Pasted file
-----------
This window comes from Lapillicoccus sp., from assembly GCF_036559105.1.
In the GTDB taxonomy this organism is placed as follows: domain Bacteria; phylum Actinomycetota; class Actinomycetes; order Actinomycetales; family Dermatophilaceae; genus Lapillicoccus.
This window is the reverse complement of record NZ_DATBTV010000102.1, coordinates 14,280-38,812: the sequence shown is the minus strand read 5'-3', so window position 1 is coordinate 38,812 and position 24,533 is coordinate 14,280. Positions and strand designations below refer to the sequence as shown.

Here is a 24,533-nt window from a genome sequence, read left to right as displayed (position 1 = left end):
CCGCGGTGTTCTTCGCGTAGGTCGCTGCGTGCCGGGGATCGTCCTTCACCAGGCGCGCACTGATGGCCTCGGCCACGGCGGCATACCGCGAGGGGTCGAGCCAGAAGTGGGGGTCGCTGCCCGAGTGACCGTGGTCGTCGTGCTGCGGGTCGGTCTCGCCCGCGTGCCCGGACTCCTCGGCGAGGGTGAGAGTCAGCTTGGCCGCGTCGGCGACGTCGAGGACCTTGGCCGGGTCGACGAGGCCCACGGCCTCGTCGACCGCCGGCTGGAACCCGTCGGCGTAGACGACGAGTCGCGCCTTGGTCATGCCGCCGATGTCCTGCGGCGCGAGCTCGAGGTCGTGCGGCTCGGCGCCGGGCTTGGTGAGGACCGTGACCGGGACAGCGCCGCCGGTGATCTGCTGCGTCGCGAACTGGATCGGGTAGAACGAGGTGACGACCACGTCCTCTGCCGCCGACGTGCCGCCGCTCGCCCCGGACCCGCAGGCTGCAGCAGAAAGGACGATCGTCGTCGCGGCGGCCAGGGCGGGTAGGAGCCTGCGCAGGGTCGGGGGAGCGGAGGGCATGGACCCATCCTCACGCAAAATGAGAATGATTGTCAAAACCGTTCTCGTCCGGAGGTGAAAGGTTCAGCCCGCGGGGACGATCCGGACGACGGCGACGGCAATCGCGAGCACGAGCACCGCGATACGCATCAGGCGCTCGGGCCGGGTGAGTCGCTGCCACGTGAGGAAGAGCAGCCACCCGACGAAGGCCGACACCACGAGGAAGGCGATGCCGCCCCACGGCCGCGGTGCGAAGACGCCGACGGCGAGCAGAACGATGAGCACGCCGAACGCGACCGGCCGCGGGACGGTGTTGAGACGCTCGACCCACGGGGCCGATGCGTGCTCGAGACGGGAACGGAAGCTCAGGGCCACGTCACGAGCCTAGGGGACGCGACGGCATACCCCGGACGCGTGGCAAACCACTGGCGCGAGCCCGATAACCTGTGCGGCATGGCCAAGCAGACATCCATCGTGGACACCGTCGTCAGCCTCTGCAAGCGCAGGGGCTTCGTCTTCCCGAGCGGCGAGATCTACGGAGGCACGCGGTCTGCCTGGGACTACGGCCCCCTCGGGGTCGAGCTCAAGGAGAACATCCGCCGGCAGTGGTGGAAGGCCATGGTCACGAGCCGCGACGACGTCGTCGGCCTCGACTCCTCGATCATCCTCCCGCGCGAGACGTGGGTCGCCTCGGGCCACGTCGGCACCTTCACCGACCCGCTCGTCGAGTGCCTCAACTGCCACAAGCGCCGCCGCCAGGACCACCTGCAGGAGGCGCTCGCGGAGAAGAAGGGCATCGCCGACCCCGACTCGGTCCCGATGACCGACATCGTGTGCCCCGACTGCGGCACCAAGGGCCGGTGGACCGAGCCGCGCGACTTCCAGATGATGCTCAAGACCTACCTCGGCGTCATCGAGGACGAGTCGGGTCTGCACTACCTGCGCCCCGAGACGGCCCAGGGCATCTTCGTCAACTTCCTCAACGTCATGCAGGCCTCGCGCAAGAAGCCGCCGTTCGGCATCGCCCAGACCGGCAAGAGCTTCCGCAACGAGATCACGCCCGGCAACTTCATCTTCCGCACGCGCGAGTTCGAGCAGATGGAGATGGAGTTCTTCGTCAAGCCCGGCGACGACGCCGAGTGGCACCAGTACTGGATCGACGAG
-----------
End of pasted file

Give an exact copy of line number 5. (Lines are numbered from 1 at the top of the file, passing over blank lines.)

CCGCGGTGTTCTTCGCGTAGGTCGCTGCGTGCCGGGGATCGTCCTTCACCAGGCGCGCACTGATGGCCTCGGCCACGGCGGCATACCGCGAGGGGTCGAGCCAGAAGTGGGGGTCGCTGCCCGAGTGACCGTGGTCGTCGTGCTGCGGGTCGGTCTCGCCCGCGTGCCCGGACTCCTCGGCGAGGGTGAGAGTCAGCTTGGCCGCGTCGGCGACGTCGAGGACCTTGGCCGGGTCGACGAGGCCCACGGCCTCGTCGACCGCCGGCTGGAACCCGTCGGCGTAGACGACGAGTCGCGCCTTGGTCATGCCGCCGATGTCCTGCGGCGCGAGCTCGAGGTCGTGCGGCTCGGCGCCGGGCTTGGTGAGGACCGTGACCGGGACAGCGCCGCCGGTGATCTGCTGCGTCGCGAACTGGATCGGGTAGAACGAGGTGACGACCACGTCCTCTGCCGCCGACGTGCCGCCGCTCGCCCCGGACCCGCAGGCTGCAGCAGAAAGGACGATCGTCGTCGCGGCGGCCAGGGCGGGTAGGAGCCTGCGCAGGGTCGGGGGAGCGGAGGGCATGGACCCATCCTCACGCAAAATGAGAATGATTGTCAAAACCGTTCTCGTCCGGAGGTGAAAGGTTCAGCCCGCGGGGACGATCCGGACGACGGCGACGGCAATCGCGAGCACGAGCACCGCGATACGCATCAGGCGCTCGGGCCGGGTGAGTCGCTGCCACGTGAGGAAGAGCAGCCACCCGACGAAGGCCGACACCACGAGGAAGGCGATGCCGCCCCACGGCCGCGGTGCGAAGACGCCGACGGCGAGCAGAACGATGAGCACGCCGAACGCGACCGGCCGCGGGACGGTGTTGAGACGCTCGACCCACGGGGCCGATGCGTGCTCGAGACGGGAACGGAAGCTCAGGGCCACGTCACGAGCCTAGGGGACGCGACGGCATACCCCGGACGCGTGGCAAACCACTGGCGCGAGCCCGATAACCTGTGCGGCATGGCCAAGCAGACATCCATCGTGGACACCGTCGTCAGCCTCTGCAAGCGCAGGGGCTTCGTCTTCCCGAGCGGCGAGATCTACGGAGGCACGCGGTCTGCCTGGGACTACGGCCCCCTCGGGGTCGAGCTCAAGGAGAACATCCGCCGGCAGTGGTGGAAGGCCATGGTCACGAGCCGCGACGACGTCGTCGGCCTCGACTCCTCGATCATCCTCCCGCGCGAGACGTGGGTCGCCTCGGGCCACGTCGGCACCTTCACCGACCCGCTCGTCGAGTGCCTCAACTGCCACAAGCGCCGCCGCCAGGACCACCTGCAGGAGGCGCTCGCGGAGAAGAAGGGCATCGCCGACCCCGACTCGGTCCCGATGACCGACATCGTGTGCCCCGACTGCGGCACCAAGGGCCGGTGGACCGAGCCGCGCGACTTCCAGATGATGCTCAAGACCTACCTCGGCGTCATCGAGGACGAGTCGGGTCTGCACTACCTGCGCCCCGAGACGGCCCAGGGCATCTTCGTCAACTTCCTCAACGTCATGCAGGCCTCGCGCAAGAAGCCGCCGTTCGGCATCGCCCAGACCGGCAAGAGCTTCCGCAACGAGATCACGCCCGGCAACTTCATCTTCCGCACGCGCGAGTTCGAGCAGATGGAGATGGAGTTCTTCGTCAAGCCCGGCGACGACGCCGAGTGGCACCAGTACTGGATCGACGAG